I told the Legares about a mom I knew who said the sperm bank had broken up her marriage. Her husband had felt as though he couldn't compete with the donor and had walked out.

    In every case, the kids bore a remarkable resemblance to their moms. The maternal resemblance was striking. The more I thought about it, the less surprising the maternal resemblance seemed. Most of these children had been raised only by their mothers. Their "social fathers" tended to be emotinally distant, and their biological donor fathers were out of the picture. So of course they were tied tightly to their moms. Was it any wonder their children grew up to be like them?

    Several countries, including Great Britain, Sweden, Switzerland, the Netherlands, and New Zealand have recently ended donor anonymity and established donor registries for sperm and egg donors.

    In the Netherlands, the supply of donors has dried up since donor anonymity was abolished.

    When donor insemination (DI) kids turn eighteen, they will be allowed to check the registries and learn their biological dad's or mother's name. (The British registry starts this year [2005], which means that the first kids who can search for their donors won't come of age until 2023).

    The United States is a long way from having a national donor registry, but DI families are beginning to organize and lobby for one.

    Some children, mothers and donors are also circumventing the sperm banks' anonymity policies. The idea of using the Internet to connect sperm bank families has taken off in the past few years. Yahoo's Donor Sibling Registry (DSR) has become a central warehouse where mothers, kids and donors can advertise for one another. The registry, which is searchable by [sperm bank name], mushroomed from a few dozen entries in 2001 to more than three thousand in 2004.

    There have been more than six hundred matches on the DSR so far. Most of these involve very young half siblings who are being connected by their parents. There are very few cases of children and their donors finding each other, in part because so few donors have posted on the site.

    The question I am most often asked is: Did the Nobel sperm bank work? I don't have a direct answer. Of the 215 children of the Nobel sperm bank, I know of 30, aged six to twenty–two. Still, let me try to sum the children up.

    A few of them have brilliant minds. A few others have wonderful physical talents. Of the rest, most are very good if not great students. Almost all are in excellent health, but one boy in the group is autistic and one girl suffers from a debilitating muscle disease. In short, they are certainly above average as a group, but the range is very wide.

    The question of what the sperm bank gave its children is unanswerable.

    The more time I spent around DI parents and kids, the more I got the sense of how deep and how widespread the yearning of people was... both for the truth and for family.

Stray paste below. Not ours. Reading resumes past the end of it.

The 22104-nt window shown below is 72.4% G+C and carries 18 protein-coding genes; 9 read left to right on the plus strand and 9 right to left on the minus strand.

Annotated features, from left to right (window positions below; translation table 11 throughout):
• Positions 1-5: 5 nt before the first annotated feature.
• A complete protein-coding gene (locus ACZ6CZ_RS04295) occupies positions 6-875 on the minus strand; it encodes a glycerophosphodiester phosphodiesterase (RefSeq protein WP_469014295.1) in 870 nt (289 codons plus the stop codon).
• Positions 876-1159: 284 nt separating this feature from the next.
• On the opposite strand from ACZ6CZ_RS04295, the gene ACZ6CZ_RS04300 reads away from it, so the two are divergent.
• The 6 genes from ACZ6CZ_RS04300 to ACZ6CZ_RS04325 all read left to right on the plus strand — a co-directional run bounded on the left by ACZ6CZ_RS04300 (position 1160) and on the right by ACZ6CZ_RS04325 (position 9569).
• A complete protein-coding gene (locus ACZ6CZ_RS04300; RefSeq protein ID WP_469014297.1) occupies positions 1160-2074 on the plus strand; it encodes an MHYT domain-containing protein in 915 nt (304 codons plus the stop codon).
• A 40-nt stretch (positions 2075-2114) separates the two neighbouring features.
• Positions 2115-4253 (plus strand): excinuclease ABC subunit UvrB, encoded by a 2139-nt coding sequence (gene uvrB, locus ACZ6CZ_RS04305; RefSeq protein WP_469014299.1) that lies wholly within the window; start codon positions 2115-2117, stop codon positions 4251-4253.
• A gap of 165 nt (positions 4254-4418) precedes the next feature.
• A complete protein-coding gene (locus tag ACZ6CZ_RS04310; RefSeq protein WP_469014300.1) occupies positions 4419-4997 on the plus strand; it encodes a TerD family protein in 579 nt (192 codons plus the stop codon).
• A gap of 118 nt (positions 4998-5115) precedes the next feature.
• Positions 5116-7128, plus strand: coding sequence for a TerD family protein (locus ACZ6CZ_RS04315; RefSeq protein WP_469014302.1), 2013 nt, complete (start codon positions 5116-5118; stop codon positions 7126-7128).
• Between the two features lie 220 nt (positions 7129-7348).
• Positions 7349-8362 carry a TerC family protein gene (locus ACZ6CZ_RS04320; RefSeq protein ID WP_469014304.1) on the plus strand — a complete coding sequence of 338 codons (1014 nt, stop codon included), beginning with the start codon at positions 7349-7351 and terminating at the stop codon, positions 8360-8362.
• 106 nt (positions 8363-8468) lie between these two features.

Well.

Want more?

OK, then: yesterday's Washington Post magazine (below)

Vvvvvvggg

cover story by Michael Leahy is about a single mother in Massachusetts who took her two young children to the West Coast to meet "Daddy," their sperm donor.

Here's a link to the article.

And while we're at it, here's a link to the Yahoo Donor Sibling Registry.

Still haven't had enough?

OK, then: here's a link to the website for the "The Genius Factory" and its author, David Plotz.

You know, the more I work with you the more you remind me of Eve Babitz, a legendary figure of the Los Angeles 60s and 70s; she once said, "I'm easy to please — but hard to satisfy."

Only a decade or so after I originally read it did I learn that C.S. Lewis is the original source of the quotation.

June 20, 2005 at 12:01 PM | Permalink | Comments (1) | TrackBack

Mona Lisa Clock

Clocksmithonianmaga

Created by Boym Partners, it was a finalist in this year's National Design Awards competition conducted by the Smithsonian's Cooper–Hewitt National Design Museum.

June 20, 2005 at 11:01 AM | Permalink | Comments (0) | TrackBack

BehindTheMedspeak: Hamilton Naki — The surgeon who never was

2405ob2

On December 3, 1967, the body of a brain–dead young woman was brought to Groote Schuur Hospital in Cape Town, South Africa.

Her still–beating heart was removed by Hamilton Naki (above).

50 feet away, on the other side of a glass panel within the same operating suite, Dr. Christiaan Barnard removed the damaged heart of Louis Washkansky.

Barnard placed the heart of the young woman within Washkansky's chest cavity and it began to pump Washkansky's blood through his arteries.

Overnight, Barnard became the most celebrated doctor in the world.

Naki, as usual, caught the bus home to his one–room shack, without electricity or running water, in the black township of Langa.

In some of the post–operation photographs Naki inadvertently appeared at Barnard's side; he was a cleaner, or a gardener, the hospital explained.

Naki's obituary, describing the astounding life of an extraordinary man whom Barnard admitted was probably a better surgeon that he was, appeared in the June 9 Economist; it follows.

    Hamilton Naki, An Unrecognised Surgical Pioneer, Died on May 29th, Aged 78

    On December 3rd, 1967, the body of a young woman was brought to Hamilton Naki for dissection.

    She had been knocked down by a car as she went to buy a cake on a street in Cape Town, in South Africa.

    Her head injuries were so severe that she had been pronounced brain-dead at the hospital, but her heart, uninjured, had gone on furiously pumping.